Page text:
Blockchain wannabe Byte Power is owed $5.6 million by clients, in overdue debts, and from a court settlement.

In a response to ASX queries, the company (ASX:BPG) said it wasn’t short of cash because there are a lot of people who owe it money.

It didn’t elaborate on when it expects most of that cash to come in, however.

The company (ASX:BPG) is owed $1.2m by a Chinese firm for a project started in December 2016.

Byte Power said it had finished the prototype of the ‘Wimobilize Big Data solution’ but was still owed some money. It didn’t say when it expected this debt to be paid.

Byte Power is also owed $3.27m by debtors to its subsidiary Wine Power, a wine distributor.

That debt was outstanding as at June last year. It also didn’t say when the money might come in.

The saga with Soar continues

The company also says Soar Labs still owes it $US800,000 ($1.14m) and 2m Soar cryptocoins, currently worth $8414.

The company ran into strife in early 2018 when its Singaporean developer SoarLabs allegedly stole $6.7 million of cryptocurrency.

Byte settled the suit against Soar Labs in June, and says it’s received the $US232,323 ($332,053) not in cash but the equivalent in Ripple coins, another cryptocurrency.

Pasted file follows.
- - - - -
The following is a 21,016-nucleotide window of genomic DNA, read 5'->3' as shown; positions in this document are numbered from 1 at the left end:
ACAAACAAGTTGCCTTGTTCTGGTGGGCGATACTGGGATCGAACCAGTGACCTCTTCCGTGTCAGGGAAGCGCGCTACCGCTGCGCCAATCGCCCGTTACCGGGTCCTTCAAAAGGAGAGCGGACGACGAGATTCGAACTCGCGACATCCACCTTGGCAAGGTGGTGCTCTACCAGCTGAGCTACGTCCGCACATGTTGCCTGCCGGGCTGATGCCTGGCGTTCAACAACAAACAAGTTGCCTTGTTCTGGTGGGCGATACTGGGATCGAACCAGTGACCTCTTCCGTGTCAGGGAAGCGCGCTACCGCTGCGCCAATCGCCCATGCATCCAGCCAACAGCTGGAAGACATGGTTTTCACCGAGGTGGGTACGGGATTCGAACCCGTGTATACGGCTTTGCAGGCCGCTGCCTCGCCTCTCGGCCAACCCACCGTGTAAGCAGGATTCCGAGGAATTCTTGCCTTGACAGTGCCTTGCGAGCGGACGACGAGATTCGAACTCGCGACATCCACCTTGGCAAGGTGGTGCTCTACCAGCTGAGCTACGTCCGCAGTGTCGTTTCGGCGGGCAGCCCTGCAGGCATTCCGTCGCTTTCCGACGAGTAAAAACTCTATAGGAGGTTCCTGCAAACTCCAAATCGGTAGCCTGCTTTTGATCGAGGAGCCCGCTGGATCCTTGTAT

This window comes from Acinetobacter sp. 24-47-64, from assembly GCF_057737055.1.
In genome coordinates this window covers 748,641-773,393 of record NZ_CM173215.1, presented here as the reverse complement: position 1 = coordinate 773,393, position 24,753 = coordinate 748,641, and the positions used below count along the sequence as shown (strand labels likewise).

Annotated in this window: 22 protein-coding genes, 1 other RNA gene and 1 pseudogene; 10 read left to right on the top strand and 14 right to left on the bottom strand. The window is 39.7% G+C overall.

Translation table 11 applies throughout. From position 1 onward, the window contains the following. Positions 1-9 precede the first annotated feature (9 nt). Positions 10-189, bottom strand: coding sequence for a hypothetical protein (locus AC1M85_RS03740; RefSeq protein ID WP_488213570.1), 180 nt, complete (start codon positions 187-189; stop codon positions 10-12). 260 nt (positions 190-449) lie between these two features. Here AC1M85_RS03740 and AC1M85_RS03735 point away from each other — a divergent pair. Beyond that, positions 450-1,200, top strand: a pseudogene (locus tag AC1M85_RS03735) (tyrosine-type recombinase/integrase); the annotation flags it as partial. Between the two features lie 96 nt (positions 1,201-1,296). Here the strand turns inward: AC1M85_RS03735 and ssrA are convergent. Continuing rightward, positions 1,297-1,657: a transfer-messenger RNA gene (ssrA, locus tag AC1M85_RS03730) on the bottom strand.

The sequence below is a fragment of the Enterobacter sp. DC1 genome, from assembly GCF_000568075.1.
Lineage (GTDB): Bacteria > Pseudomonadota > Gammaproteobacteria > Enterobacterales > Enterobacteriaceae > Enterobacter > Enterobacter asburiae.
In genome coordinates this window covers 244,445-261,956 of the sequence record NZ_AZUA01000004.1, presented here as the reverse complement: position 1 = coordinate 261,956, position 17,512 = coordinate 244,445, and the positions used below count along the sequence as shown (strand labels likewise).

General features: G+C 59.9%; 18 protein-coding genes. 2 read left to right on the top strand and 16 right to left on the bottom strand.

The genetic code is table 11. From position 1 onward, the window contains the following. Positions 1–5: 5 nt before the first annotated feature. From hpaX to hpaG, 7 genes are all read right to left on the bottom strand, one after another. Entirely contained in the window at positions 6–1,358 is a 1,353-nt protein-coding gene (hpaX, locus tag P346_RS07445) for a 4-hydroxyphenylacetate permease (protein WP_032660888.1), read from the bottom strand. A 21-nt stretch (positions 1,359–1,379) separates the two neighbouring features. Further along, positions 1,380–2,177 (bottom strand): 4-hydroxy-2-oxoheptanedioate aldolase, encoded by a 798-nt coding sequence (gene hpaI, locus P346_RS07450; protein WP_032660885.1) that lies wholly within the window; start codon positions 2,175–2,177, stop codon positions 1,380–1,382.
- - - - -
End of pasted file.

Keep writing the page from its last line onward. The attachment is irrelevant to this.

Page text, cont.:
All of those Ripple coins were then sold, for a loss, with the proceeds totalling $274,899.

The company had $340,000 in the bank at the end of November — a rapid jump from the mere $18,000 in its bank account at the end of October.

Last month ASIC fined the company $33,000 for breaking continuous disclosure laws.

The corporate regulator issued an infringement notice after deciding Byte Power broke the Corporations Act by not keeping the market fully informed over December 2017 and January 2018, when it ran into trouble with Soar Labs.

The company has “vigorously resisted” the allegations and said compliance with the fine won’t be an admission of liability.

Byte Power says the cryptocurrency exchange it’s been working on since 2017 soft launched on December 18, and it has restarted selling its Byte Power X cryptocurrency tokens, after receiving legal advice that they aren’t financial products.

ASIC is less sure, suggesting the token could in fact be a managed investment scheme.

The company says it’s “considering what… steps are to be taken by BPG to address ASIC’s concerns”.

The sale of the tokens is critical to Byte Power as it does not have any other revenue coming in. The tokens made it $565,000 between August and November.

Byte Power shares have been suspended since December 22, 2017.